It goes something like this: one night, when your patience is wearing thin and your soul aches with a hunger you never knew you were capable of, you walk out your door, say at eight in the evening, and the Carnival will be there waiting for you, as if it’s always been there, and as if it always will be. The first thing (and for quite some time, the only thing) that you’ll look at are the fireflies. The streets are flooded with them. To step into the night is to step into a never-ending rainstorm of warm yellow blinking light. The insects drift through the air, coming together in groups as thick as spring pollen, and then splitting apart as easily as water is split by the stroke of a canoe oar. They float up and down roads, into alleyways, across green parks, and over stone courtyards. They alight on trees and streetlamps, on houses and shops, on fences and gates, on crosswalks and parked cars, turning all of Old Town Southwick into a flashing galaxy which reshapes itself into increasingly novel constellations as you wander amongst the winged stars.

They’ll even land on you if you will it so. That is to say, if you calm your body and allow your mind to relax, you’ll look down to find that the lightning bugs will use you as a perch. Even if you’re usually averse to arthropods, you’ll find your state of mind shifted (by means that escape your direct perception) so as to accommodate the twinkling travelers. In fact, you’ll likely find your new calling as a firefly ferry to be quite pleasing. As you recover from the awe-induced paralysis brought on by the sight of Southwick engulfed by the incandescent insects, and begin to meander down the streets set aglow, you’ll see other carnival-goers: some carrying a few fireflies on their hands or shoulders, others near completely covered in a coat of writhing bioluminescence, all with smiles on their faces. Should you need to be separated from your fulgent friends, perhaps to recover for a little while, feeling faint as you are from how impossible it all is, you can simply tense up your body and focus your mind, and immediately your noctilucent adornments will flutter away, leaving you with the odd feeling of melancholy contentment as they resume their journeys via tiny wing.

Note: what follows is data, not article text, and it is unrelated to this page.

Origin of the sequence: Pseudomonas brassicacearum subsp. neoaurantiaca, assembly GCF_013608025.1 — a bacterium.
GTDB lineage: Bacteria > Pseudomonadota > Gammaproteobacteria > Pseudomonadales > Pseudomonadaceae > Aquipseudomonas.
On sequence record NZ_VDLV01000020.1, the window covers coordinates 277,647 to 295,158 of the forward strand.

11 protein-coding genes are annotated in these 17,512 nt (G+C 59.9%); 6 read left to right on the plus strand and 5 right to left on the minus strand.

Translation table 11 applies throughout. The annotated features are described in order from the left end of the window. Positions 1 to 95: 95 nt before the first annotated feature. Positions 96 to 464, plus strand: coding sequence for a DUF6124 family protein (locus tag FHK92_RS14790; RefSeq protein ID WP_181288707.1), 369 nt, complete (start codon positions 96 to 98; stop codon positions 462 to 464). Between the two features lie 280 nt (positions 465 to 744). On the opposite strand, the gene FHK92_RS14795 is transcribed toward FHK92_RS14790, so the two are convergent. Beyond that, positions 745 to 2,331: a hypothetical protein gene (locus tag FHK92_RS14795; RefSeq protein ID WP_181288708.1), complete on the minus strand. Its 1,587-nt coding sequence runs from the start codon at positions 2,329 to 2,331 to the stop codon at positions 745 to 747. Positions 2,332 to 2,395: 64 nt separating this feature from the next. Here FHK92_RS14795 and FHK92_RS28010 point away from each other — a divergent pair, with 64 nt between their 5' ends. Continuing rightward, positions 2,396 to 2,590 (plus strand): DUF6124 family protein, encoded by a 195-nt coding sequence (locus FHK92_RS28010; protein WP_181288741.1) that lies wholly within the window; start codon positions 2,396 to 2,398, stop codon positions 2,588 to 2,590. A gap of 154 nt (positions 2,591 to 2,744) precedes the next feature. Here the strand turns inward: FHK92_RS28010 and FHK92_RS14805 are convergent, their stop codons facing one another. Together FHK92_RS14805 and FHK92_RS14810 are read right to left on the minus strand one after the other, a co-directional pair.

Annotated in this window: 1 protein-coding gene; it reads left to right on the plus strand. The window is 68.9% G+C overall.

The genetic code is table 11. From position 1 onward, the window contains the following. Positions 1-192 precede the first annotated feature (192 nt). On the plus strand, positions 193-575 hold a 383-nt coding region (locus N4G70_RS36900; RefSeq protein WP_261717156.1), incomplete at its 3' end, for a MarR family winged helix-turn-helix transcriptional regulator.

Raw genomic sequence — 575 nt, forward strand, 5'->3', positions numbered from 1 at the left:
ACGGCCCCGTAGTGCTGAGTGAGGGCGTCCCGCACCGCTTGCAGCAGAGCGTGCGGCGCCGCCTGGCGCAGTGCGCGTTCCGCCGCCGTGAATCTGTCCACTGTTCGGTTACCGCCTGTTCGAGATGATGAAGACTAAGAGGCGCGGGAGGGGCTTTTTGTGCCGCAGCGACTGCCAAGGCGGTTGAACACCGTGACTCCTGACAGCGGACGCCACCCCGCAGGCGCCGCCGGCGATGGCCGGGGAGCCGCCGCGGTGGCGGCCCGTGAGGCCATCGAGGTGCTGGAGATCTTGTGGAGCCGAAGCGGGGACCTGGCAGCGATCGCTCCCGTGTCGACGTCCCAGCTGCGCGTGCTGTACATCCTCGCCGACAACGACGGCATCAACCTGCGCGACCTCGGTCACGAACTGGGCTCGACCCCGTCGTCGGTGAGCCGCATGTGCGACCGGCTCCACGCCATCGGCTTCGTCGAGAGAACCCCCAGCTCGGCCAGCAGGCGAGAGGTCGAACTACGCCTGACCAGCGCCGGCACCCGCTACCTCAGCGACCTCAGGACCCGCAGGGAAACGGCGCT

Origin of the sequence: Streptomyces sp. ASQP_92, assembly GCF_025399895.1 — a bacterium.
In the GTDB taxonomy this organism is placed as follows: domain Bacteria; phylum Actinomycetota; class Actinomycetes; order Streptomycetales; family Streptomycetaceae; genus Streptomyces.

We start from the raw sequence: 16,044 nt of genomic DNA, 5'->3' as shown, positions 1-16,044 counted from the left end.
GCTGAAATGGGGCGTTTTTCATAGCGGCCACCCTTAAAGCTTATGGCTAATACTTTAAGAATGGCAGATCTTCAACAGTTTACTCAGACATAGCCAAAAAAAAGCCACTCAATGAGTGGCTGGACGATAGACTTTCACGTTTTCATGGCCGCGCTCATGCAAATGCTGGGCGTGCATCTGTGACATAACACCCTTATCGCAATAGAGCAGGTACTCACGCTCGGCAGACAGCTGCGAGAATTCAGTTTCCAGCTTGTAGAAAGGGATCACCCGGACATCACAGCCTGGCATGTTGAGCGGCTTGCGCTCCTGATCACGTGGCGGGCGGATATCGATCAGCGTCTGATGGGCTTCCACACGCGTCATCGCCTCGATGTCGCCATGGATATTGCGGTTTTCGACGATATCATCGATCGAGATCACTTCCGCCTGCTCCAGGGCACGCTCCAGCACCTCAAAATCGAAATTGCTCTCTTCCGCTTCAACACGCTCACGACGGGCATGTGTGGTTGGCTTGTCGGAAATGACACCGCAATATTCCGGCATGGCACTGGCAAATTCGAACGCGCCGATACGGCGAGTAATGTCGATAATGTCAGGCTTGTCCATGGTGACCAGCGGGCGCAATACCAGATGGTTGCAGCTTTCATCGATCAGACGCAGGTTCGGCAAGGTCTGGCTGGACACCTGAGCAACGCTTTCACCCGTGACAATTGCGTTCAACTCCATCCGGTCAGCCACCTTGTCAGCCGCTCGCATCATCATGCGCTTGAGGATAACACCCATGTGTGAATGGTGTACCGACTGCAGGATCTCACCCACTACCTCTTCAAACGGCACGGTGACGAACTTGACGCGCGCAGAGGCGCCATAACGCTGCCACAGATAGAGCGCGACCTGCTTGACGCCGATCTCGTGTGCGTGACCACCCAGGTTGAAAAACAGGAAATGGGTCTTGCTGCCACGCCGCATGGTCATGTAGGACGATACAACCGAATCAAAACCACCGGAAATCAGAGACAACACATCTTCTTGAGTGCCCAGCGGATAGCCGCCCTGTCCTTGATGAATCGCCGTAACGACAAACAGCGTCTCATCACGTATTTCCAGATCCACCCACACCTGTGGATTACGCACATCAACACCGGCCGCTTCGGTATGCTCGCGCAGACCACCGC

Once you being to reclaim your senses, which are still reeling from the beauty of the town becoming a dream-like labyrinth of billions of living lights, you’ll start to notice other changes. For instance: that the curious yellow insignias on the gonfalons draped from the streetlights are now properly glowing, as if the embossed emblems are larger versions of the little incandescent pilgrims overflowing the streets. And these aren’t the only places the luminous ensign can be found. Massive black-fielded banners have been stretched across intersections and draped over power-lines, while all flags of nationality and locality have been replaced by the radiant torchbug standard.

But these things are just a part of the foundation. Integral to the experience, but only setting the stage for the true attractions of the Firefly Carnival. Like near everyone else in Southwick, I was sixteen years old when I was first allowed to attend. And like everyone else, my adolescent mind would be utterly enraptured for years to come by what I found there.